Seeking Damages for Breach of Contract
Breaches of commercial contracts can be potentially devastating to businesses regardless of scale, whether financially, reputationally, or both. In a recent and yet to be resolved case, the European Union has launched legal action against the pharmaceutical giant Astra Zeneca for breach of contract for only delivering around half of the COVID-19 vaccines it was supposed to in the first quarter of 2021.
Astra Zeneca is citing significant shipment and manufacturing delays, stating, “Following an unprecedented year of scientific discovery, very complex negotiations, and manufacturing challenges, our company is about to deliver almost 50m doses to European countries by the end of April, in line with our forecast…AstraZeneca has fully complied with the Advance Purchase Agreement with the European Commission and will strongly defend itself in court. We believe any litigation is without merit, and we welcome this opportunity to resolve this dispute as soon as possible”. In this article, we will explain how your business can seek damages for breach of contract.
The general rules of compensation for breach of contract
One of the fundamental principles of English law is that damages are only ever awarded following a breach of contract as a means of compensating the injured party for the loss they have suffered. In other words, damages are not awarded as a way of punishing the person or business which breached the contract, rather they are intended to put the injured party back into the same position they would have been if the breach did not occur.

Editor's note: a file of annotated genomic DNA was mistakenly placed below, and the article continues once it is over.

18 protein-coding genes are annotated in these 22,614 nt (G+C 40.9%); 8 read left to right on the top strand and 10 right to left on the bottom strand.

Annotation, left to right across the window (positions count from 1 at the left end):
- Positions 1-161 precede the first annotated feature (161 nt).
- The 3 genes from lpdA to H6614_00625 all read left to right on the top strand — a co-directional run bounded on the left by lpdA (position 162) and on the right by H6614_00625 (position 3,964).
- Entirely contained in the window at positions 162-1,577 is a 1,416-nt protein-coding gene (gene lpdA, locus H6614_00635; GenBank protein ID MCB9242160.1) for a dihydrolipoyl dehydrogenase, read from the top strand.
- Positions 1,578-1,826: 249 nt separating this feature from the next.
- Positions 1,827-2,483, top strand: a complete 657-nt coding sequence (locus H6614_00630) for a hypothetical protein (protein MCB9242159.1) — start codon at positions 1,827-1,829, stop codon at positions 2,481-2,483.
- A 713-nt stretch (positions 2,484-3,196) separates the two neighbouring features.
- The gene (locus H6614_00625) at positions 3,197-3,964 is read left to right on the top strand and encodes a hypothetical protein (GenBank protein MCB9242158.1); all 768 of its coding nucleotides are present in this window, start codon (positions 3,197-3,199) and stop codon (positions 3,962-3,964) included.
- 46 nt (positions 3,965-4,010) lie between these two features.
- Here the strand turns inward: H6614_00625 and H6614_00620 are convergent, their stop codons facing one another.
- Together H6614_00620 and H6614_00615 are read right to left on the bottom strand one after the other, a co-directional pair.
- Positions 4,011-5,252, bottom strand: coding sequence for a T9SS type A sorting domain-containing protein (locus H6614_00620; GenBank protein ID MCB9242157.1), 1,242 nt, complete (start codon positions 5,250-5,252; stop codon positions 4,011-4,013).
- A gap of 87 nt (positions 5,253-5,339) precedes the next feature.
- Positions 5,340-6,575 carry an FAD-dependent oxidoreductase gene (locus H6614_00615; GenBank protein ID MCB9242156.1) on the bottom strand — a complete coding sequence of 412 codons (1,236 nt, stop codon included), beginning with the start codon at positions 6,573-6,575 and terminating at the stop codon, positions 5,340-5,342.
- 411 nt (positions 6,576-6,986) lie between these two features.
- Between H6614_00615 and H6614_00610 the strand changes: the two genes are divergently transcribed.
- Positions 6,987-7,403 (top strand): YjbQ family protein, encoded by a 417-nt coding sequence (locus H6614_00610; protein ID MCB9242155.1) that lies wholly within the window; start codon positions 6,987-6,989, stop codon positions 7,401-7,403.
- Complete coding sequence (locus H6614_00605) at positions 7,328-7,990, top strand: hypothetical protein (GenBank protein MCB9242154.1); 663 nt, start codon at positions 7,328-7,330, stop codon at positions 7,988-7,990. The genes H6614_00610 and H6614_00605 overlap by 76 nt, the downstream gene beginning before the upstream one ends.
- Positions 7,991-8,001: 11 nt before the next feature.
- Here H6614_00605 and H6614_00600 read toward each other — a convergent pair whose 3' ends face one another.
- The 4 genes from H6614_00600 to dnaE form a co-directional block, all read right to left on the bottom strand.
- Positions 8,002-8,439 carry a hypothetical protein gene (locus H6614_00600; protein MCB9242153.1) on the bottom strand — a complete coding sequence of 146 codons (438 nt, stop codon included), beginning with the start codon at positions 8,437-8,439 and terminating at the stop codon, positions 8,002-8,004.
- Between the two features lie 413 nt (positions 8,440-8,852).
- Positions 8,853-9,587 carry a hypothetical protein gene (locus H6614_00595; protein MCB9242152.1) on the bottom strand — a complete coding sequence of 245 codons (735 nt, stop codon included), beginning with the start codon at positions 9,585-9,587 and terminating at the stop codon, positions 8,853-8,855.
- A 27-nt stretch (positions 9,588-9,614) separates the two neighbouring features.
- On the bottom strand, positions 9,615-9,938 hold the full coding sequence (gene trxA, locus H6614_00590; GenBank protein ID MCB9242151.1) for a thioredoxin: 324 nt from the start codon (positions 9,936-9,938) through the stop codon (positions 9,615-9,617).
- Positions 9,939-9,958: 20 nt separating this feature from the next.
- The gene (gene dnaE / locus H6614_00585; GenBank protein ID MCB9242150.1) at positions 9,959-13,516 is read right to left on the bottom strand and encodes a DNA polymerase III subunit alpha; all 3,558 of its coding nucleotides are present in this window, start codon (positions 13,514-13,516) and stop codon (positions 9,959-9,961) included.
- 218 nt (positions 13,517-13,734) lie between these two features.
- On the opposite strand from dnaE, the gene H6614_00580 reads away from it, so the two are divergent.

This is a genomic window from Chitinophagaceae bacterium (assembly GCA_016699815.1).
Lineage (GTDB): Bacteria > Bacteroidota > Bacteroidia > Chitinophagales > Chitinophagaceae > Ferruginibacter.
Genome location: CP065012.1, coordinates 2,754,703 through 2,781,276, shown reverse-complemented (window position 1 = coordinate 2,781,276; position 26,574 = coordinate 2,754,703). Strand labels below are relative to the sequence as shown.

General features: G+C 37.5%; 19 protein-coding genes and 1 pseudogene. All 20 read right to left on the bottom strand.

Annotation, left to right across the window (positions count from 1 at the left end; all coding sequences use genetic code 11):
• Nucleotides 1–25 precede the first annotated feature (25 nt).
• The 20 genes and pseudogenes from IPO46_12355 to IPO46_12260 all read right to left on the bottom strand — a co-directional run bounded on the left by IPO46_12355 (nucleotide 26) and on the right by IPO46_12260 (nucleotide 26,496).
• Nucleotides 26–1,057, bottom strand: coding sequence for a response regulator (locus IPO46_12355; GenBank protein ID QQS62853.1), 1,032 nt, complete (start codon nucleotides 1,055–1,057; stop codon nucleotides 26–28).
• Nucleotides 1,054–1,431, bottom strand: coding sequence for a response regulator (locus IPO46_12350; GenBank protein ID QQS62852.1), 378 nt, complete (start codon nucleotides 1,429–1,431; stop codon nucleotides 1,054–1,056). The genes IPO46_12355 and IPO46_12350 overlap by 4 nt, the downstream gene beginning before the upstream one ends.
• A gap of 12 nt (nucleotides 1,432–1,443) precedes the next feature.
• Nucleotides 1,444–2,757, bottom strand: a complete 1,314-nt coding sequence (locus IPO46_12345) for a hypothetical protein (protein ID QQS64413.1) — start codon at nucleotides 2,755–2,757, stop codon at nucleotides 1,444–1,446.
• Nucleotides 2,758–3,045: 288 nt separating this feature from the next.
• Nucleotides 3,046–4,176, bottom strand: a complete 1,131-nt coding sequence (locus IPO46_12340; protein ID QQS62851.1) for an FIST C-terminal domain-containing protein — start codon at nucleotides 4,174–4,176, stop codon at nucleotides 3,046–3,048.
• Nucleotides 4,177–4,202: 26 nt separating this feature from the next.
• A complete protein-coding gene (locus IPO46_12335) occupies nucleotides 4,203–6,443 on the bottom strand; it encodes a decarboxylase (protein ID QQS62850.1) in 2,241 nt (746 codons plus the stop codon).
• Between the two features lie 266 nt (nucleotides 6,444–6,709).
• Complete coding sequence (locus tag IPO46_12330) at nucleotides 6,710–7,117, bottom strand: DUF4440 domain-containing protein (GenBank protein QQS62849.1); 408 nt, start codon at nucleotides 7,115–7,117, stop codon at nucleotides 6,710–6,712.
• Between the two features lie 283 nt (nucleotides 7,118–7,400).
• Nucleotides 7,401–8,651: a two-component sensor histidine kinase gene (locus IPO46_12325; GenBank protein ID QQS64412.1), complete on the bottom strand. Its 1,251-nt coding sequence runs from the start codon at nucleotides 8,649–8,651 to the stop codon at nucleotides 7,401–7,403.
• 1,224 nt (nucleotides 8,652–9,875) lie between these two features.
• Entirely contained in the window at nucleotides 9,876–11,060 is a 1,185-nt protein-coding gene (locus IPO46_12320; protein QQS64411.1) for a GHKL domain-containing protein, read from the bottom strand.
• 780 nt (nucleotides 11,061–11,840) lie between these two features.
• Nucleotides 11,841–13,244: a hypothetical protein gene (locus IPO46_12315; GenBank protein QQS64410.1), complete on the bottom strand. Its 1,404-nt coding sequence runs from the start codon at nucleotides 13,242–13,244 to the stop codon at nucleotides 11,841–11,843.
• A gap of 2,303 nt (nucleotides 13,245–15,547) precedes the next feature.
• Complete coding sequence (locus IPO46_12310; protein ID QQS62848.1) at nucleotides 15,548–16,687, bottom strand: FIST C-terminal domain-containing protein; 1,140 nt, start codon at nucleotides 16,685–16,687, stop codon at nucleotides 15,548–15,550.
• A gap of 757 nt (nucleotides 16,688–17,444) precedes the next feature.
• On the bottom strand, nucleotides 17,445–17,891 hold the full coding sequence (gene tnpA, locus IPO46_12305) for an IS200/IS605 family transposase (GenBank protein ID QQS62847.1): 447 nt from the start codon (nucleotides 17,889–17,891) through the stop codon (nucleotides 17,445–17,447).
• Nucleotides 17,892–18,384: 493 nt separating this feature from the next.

Claiming for financial losses following a breach of contract
In many cases, where an award of damages is made, it is for financial loss such as costs, liability, or loss of profit. Claimants often decide to pay a third-party to ‘cure’ or reinstate their position following a breach of contract to ensure they are put back into the situation they would have been if the breach had not occurred. The cost of this can be then claimed in court. This may happen if, for example, a building contractor failed to complete all aspects of a contract.
In other cases, it may be that the injured party simply decides to live with the damage caused and not seek to rectify the matter. For this reason, damages for monetary loss come in two forms: 1) damages to cover the cost of curing the breach or 2) damages for loss suffered by the injured party if a cure is not sought.
The method of damages is typically determined by the test of reasonableness, which is based on the cost of cure vs cost of not curing (proportionality) and whether the claimant will effect a cure.